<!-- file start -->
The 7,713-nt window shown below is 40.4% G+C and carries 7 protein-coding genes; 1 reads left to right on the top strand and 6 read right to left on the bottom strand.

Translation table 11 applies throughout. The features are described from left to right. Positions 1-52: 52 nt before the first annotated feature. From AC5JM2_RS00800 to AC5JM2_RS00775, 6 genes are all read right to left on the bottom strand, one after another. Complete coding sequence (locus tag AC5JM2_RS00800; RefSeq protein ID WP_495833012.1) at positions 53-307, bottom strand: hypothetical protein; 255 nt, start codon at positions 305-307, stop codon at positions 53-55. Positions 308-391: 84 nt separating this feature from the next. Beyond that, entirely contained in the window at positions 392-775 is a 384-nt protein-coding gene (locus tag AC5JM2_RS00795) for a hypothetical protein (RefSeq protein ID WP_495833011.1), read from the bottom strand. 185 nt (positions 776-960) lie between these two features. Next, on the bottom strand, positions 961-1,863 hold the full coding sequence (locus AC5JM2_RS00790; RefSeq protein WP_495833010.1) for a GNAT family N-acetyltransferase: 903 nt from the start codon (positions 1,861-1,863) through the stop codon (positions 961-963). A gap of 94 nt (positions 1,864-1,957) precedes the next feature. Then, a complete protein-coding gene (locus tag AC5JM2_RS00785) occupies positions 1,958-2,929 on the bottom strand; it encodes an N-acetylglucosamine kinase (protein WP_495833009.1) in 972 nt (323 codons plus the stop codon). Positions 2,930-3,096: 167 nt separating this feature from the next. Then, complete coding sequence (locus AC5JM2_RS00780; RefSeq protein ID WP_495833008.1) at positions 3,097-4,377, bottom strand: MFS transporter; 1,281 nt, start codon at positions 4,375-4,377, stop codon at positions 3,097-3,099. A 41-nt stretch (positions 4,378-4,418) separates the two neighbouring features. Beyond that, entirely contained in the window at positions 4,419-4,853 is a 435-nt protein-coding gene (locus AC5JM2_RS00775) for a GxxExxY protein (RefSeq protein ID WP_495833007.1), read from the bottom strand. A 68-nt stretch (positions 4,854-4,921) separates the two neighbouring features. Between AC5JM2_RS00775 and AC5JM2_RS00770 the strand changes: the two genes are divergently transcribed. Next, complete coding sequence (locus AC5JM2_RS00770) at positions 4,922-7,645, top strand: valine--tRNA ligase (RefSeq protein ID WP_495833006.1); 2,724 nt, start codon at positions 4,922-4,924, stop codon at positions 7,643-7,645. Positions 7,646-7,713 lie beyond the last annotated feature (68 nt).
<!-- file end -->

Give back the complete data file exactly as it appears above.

The 7,713-nt window shown below is 40.4% G+C and carries 7 protein-coding genes; 1 reads left to right on the top strand and 6 read right to left on the bottom strand.

Translation table 11 applies throughout. The features are described from left to right. Positions 1-52: 52 nt before the first annotated feature. From AC5JM2_RS00800 to AC5JM2_RS00775, 6 genes are all read right to left on the bottom strand, one after another. Complete coding sequence (locus tag AC5JM2_RS00800; RefSeq protein ID WP_495833012.1) at positions 53-307, bottom strand: hypothetical protein; 255 nt, start codon at positions 305-307, stop codon at positions 53-55. Positions 308-391: 84 nt separating this feature from the next. Beyond that, entirely contained in the window at positions 392-775 is a 384-nt protein-coding gene (locus tag AC5JM2_RS00795) for a hypothetical protein (RefSeq protein ID WP_495833011.1), read from the bottom strand. 185 nt (positions 776-960) lie between these two features. Next, on the bottom strand, positions 961-1,863 hold the full coding sequence (locus AC5JM2_RS00790; RefSeq protein WP_495833010.1) for a GNAT family N-acetyltransferase: 903 nt from the start codon (positions 1,861-1,863) through the stop codon (positions 961-963). A gap of 94 nt (positions 1,864-1,957) precedes the next feature. Then, a complete protein-coding gene (locus tag AC5JM2_RS00785) occupies positions 1,958-2,929 on the bottom strand; it encodes an N-acetylglucosamine kinase (protein WP_495833009.1) in 972 nt (323 codons plus the stop codon). Positions 2,930-3,096: 167 nt separating this feature from the next. Then, complete coding sequence (locus AC5JM2_RS00780; RefSeq protein ID WP_495833008.1) at positions 3,097-4,377, bottom strand: MFS transporter; 1,281 nt, start codon at positions 4,375-4,377, stop codon at positions 3,097-3,099. A 41-nt stretch (positions 4,378-4,418) separates the two neighbouring features. Beyond that, entirely contained in the window at positions 4,419-4,853 is a 435-nt protein-coding gene (locus AC5JM2_RS00775) for a GxxExxY protein (RefSeq protein ID WP_495833007.1), read from the bottom strand. A 68-nt stretch (positions 4,854-4,921) separates the two neighbouring features. Between AC5JM2_RS00775 and AC5JM2_RS00770 the strand changes: the two genes are divergently transcribed. Next, complete coding sequence (locus AC5JM2_RS00770) at positions 4,922-7,645, top strand: valine--tRNA ligase (RefSeq protein ID WP_495833006.1); 2,724 nt, start codon at positions 4,922-4,924, stop codon at positions 7,643-7,645. Positions 7,646-7,713 lie beyond the last annotated feature (68 nt).